It has been a remarkable weekend in several ways. Firstly, COVID-19, our generation’s World War. It’s no irony that C and I started watching The West Wing this weekend, and four episodes in Josh talks of the next big threat to the world – an epidemic not dissimilar to smallpox. “If one hundred people in New York got infected, a million people around them would need to have been vaccinated to contain the disease.” That was in 1999. And here we are, 21 years later, spending a four-day long weekend indoors as over 10,000 people in just the UK have died because of a pandemic.
Actually, it is all about COVID-19.
Friday, the 10th was my dad’s 75th birthday. I was due to be in Delhi for it, enjoying a party I’d been planning before I had to cancel my trip. Instead, I celebrated it via a video call and a brownie C and I managed to buy from Gail’s.
I had hoped to paint a wall in our second bedroom this weekend. But I wasn’t the only one in the city with such hopes, and the inputs for my DIY plans were out of stock. So it ended up being a weekend of even more cooking than usual. The upside was an absolutely fabulous and authentic Keralan style mutta roast, an apple, kiwi and strawberry ‘Iron Man Juice’ that Joe & the Juice sells for one too many sterling pounds, a pina colada salad, gobhi paranthas, cheelas, and so on. Like I said, a lot of cooking.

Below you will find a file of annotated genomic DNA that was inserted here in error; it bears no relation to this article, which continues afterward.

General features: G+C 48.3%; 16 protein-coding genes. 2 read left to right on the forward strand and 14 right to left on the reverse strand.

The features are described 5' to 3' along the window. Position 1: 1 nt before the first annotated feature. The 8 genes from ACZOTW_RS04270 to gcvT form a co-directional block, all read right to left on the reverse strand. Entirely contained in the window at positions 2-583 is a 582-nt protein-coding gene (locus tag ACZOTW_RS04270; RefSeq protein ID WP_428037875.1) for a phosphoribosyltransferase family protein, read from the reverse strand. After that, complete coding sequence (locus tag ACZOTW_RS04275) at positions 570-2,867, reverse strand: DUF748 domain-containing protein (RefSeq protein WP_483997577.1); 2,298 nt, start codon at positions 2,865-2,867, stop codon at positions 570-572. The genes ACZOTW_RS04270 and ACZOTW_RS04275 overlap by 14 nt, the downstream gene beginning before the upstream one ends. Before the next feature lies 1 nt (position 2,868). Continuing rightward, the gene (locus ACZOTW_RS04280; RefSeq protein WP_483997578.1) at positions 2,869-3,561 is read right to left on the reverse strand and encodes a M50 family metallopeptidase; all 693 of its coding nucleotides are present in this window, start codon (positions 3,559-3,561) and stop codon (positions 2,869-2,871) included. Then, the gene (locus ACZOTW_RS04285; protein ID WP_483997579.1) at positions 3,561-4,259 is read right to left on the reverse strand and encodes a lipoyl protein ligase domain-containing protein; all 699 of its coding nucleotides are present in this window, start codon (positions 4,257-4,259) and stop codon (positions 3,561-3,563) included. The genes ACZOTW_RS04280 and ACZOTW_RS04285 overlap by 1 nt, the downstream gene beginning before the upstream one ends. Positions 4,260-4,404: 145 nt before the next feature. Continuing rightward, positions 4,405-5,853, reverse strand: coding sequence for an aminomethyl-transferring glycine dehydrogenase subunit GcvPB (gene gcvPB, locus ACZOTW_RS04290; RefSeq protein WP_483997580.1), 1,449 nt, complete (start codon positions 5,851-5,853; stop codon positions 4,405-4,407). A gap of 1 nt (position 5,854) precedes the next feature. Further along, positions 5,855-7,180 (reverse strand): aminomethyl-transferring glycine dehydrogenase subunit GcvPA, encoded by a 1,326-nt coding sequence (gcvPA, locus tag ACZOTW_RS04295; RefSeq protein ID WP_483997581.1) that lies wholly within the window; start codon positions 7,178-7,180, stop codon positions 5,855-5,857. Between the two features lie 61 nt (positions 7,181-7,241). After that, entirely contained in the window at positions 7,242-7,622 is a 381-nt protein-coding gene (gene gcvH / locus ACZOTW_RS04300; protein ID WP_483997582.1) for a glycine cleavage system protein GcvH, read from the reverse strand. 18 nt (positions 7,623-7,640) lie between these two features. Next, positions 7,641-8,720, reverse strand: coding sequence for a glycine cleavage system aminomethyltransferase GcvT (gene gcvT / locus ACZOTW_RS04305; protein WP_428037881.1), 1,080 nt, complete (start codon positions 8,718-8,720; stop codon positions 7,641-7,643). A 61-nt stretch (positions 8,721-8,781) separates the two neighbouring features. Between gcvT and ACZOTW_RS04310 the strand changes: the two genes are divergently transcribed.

Unsurprisingly, a lot of time was also spent watching television series and films. The latest addition during a boring browse of options on Amazon Prime is ‘Raja Rasoi aur Andaz Anokha’. I didn’t know who Ranveer Brar, the host was, but quite an engaging character with fairly deep knowledge of India’s food and traditions. His use of unadulterated Hindi words, and some Punjabi-isms made him more endearing. We have also been watching reruns of Byomkesh Bakshi lately, and the clarity of Hindi language used in that serial has also stood out for me this time around. I think I just miss that exposure to genuinely good and well-spoken Hindi.
Ranveer Brar also got me inspired enough to get up and address an impulsive craving for a besan laddoo. There’s a post-it on my fridge that reads, “IMPORTANT: we do not make halwa or kheer or cake in this household. We enjoy these things when others makes them”. I started at 10 pm. One step in, I knew it wasn’t going to be a successful attempt. But I also knew it would result in something edible and worth going to bed feeling satiated. I had it in powder form and feel glad that I made it. Let’s leave it at that.
The weather these past four days was like our four days of summer. The sun shone bright, the skies were a clear blue, the sakura and magnolia trees continued to bloom. We went for a few government-approved walks and more than a few moments were spent soaking in the sun by the window.
C’s dad’s cancer is at the last stage. We learned that he might not get to see him again. I made a feeble attempt at finding some contacts who could help take him on some kind of a special plane to Delhi. That’s not happening. This is how the pandemic has impacted us – so far.
Remembering his father, C told me about his love for Mohammed Rafi today, after six years of knowing that I love his songs too. Nonetheless, we played pukarta chala hoon main on Spotify while C did the dishes and I made my non-besan laddoos. Pretty remarkable, these moments, this weekend.